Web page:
Mail bomb suspect Cesar Sayoc pleads guilty

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Alleged mail bomber Cesar Sayoc entered a guilty plea Thursday after being accused of subjecting multiple high-profile Democrats and critics of President Donald Trump to pipe bomb scares in 2018.

Sayoc pleaded guilty to sending explosive devices to critics of US President Donald Trump.

Sayoc, 57, sat through most of the proceeding with his mouth slightly open and his eyes locked on the judge.

None of the bombs exploded before being intercepted, and no one was injured. Sayoc, who lived in a white van adorned with right-wing political images supporting Trump and denouncing Trump's critics, was apprehended after an intense manhunt.

The slew of charges relates to 16 package bombs Sayoc sent from a Florida post office to leading Democrats as well as the Manhattan offices of CNN.

No one was physically injured by the homemade pipe bombs, though Federal Bureau of Investigation officials said each device consisted of roughly six inches of PVC pipe, a small clock, a battery, wiring, and "energetic material" capable of exploding if exposed to heat, shock or friction.

Sayoc pleaded guilty to 65 felonies on Thursday in a Manhattan federal court with 16 of those charges of using a weapon of mass destruction.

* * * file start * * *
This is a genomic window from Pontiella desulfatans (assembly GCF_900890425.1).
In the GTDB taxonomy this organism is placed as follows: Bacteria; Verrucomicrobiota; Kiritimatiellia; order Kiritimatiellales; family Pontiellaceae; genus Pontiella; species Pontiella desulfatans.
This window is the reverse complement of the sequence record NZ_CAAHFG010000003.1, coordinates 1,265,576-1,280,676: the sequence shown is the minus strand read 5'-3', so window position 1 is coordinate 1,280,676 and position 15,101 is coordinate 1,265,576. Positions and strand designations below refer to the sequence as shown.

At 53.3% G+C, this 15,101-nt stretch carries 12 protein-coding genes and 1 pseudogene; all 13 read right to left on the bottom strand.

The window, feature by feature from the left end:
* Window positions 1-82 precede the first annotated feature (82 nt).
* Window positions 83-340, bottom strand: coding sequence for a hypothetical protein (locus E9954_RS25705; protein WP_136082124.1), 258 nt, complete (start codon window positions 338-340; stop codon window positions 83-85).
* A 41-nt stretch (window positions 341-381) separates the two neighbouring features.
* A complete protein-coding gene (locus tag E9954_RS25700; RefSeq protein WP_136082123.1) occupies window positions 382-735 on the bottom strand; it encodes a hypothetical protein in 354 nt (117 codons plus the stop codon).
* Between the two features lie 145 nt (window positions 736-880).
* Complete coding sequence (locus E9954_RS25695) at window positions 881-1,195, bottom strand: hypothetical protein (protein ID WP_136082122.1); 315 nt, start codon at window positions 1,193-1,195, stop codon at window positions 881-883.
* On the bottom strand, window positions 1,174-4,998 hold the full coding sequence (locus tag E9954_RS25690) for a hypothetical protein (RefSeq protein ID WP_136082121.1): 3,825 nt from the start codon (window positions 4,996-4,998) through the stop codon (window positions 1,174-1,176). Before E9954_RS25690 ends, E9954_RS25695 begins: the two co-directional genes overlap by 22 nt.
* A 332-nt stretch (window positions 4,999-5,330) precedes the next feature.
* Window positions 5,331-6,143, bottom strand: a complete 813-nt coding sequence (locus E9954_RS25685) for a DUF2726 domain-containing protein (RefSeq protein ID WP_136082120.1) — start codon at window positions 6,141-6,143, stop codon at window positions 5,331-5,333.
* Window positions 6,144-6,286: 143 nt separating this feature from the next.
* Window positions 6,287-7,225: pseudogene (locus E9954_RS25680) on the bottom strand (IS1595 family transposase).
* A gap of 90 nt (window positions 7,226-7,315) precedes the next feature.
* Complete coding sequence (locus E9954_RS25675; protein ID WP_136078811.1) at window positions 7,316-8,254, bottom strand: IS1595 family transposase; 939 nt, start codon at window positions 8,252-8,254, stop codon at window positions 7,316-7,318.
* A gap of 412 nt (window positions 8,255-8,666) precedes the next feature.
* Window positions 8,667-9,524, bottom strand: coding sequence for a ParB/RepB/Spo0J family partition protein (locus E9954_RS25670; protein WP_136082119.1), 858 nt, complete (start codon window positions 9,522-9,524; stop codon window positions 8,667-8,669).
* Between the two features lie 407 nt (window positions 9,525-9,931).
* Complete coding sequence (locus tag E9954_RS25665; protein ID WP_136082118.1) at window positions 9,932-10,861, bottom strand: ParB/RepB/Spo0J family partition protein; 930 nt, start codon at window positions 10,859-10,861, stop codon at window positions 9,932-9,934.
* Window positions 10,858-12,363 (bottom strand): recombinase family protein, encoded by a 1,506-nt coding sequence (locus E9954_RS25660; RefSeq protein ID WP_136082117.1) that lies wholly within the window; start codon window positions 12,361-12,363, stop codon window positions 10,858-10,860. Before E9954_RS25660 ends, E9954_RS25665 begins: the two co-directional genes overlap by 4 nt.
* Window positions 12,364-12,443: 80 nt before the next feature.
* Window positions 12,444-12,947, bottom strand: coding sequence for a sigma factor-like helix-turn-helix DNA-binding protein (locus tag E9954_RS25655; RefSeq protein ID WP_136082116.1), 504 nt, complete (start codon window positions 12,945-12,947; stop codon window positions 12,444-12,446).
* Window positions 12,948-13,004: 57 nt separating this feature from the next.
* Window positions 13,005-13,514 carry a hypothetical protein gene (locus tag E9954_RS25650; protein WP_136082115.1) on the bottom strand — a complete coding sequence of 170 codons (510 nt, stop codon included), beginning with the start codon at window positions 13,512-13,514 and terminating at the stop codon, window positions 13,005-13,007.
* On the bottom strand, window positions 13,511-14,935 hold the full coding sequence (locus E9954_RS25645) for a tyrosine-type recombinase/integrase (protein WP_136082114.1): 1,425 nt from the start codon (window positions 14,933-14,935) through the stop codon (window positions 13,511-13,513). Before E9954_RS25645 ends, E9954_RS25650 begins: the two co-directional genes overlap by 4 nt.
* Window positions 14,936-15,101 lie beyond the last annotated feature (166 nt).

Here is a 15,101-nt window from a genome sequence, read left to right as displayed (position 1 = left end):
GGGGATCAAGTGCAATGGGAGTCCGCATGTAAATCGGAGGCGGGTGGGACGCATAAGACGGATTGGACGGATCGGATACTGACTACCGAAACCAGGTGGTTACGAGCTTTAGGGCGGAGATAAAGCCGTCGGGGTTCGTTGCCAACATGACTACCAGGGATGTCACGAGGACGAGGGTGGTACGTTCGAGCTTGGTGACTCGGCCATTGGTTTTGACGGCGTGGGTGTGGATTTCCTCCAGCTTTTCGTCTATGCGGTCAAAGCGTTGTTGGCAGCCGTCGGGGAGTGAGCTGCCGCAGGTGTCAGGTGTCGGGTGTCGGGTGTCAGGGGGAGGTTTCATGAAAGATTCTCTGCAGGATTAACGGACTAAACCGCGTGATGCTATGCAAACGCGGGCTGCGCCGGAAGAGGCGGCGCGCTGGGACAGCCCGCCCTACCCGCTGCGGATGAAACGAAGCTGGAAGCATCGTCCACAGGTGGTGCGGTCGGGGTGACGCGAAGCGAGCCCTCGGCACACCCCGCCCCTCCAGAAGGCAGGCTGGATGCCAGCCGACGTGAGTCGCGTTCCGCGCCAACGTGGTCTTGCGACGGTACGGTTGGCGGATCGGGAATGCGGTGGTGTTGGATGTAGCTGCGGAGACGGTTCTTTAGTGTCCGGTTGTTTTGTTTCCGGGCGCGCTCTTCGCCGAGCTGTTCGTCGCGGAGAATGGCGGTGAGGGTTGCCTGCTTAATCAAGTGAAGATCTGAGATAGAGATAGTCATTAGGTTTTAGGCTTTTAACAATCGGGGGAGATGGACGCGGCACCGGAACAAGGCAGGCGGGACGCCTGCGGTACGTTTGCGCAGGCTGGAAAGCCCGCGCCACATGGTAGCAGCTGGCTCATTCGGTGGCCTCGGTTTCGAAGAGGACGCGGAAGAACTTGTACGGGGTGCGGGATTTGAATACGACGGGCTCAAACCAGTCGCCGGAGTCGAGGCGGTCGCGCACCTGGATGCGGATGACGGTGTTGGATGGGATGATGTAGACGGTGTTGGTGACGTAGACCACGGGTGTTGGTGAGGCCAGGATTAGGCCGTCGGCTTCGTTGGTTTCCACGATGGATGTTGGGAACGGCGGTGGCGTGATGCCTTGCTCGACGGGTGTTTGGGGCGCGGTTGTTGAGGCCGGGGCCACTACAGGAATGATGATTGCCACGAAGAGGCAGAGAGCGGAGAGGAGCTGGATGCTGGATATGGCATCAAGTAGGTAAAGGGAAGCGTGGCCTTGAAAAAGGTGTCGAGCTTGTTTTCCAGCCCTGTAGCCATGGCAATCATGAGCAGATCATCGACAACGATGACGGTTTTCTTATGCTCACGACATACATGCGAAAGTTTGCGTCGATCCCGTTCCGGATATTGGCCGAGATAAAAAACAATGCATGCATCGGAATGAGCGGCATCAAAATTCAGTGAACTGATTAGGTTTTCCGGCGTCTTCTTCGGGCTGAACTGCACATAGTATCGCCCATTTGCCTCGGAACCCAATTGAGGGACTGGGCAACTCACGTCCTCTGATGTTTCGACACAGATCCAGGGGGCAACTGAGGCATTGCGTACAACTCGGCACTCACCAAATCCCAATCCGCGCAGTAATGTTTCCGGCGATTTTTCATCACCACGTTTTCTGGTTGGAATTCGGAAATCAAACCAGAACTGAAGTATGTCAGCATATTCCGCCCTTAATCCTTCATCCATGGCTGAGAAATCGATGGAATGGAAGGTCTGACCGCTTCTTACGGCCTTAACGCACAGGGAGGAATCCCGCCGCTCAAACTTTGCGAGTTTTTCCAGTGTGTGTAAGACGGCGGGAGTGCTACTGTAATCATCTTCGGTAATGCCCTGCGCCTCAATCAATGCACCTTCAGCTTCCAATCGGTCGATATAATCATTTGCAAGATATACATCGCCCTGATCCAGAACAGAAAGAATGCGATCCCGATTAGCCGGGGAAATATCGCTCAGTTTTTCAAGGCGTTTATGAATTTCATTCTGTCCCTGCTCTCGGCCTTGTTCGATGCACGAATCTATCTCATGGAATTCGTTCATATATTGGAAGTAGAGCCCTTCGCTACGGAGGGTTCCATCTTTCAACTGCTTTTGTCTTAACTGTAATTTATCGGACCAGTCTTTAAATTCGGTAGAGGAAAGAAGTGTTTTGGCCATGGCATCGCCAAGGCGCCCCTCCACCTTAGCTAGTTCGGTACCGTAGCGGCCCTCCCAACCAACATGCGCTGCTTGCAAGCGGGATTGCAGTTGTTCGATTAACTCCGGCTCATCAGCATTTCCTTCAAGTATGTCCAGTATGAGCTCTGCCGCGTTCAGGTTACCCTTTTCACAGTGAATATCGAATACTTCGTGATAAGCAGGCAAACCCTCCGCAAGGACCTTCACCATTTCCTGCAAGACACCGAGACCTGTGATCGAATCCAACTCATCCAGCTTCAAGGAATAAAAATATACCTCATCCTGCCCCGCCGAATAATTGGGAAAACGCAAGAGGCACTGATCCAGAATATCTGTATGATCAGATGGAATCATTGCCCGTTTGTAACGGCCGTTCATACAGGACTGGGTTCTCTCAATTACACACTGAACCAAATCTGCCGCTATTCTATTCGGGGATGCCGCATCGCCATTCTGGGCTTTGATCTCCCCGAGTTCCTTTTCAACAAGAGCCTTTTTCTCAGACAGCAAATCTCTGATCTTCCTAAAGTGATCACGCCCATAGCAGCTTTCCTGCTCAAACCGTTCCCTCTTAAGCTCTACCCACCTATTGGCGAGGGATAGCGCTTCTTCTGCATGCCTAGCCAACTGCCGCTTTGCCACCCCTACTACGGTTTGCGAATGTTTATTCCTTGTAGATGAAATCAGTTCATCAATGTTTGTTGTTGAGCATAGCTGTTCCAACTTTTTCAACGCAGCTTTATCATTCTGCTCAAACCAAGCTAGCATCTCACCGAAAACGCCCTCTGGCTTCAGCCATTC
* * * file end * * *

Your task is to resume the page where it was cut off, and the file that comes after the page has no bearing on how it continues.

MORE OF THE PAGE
Other targets included actor Robert De Niro and former Central Intelligence Agency directors John Brennan and James Clapper, who have criticized Trump, and Democratic donors George Soros and Tom Steyer, prosecutors said.

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But the deal lets either side argue for more or less time in the slammer at Sayoc's scheduled September 12 sentencing. A van linked to Sayoc has also emerged, showing heavy anti-Hillary stickers and pro-Trump stickers plastered all over its surface.

William Sweeney, assistant director in charge of the FBI's NY field office, said after Sayoc's arrest that he was "attempting to create an atmosphere of fear and intimidation from California to the eastern seaboard".

Sayoc initially indicated in court that although he packed the devices with fertilizer and powder from fireworks, he intended them only to look like pipe bombs, not to detonate.

Sayoc has been held without bail since his late-October arrest outside a South Florida auto parts store.

The first package was found on October 22, a Monday, and the investigation and anxiety only grew as more devices were identified in the days that followed.

The indictment said others targeted by the mailings received similarly marked pictures of themselves along with the explosives.

Prosecutors say evidence against Sayoc included DNA linking him to 10 of the explosive devices and fingerprints on two of them.